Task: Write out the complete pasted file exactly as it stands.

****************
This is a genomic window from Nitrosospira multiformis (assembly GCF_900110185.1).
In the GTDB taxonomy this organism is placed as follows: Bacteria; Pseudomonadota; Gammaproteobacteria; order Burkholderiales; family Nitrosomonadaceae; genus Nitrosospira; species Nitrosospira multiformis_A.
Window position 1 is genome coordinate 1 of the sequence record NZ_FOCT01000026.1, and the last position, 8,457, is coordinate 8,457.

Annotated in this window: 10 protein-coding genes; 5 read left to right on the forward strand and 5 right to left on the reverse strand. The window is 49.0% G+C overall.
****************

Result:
This is a genomic window from Nitrosospira multiformis (assembly GCF_900110185.1).
In the GTDB taxonomy this organism is placed as follows: Bacteria; Pseudomonadota; Gammaproteobacteria; order Burkholderiales; family Nitrosomonadaceae; genus Nitrosospira; species Nitrosospira multiformis_A.
Window position 1 is genome coordinate 1 of the sequence record NZ_FOCT01000026.1, and the last position, 8,457, is coordinate 8,457.

Annotated in this window: 10 protein-coding genes; 5 read left to right on the forward strand and 5 right to left on the reverse strand. The window is 49.0% G+C overall.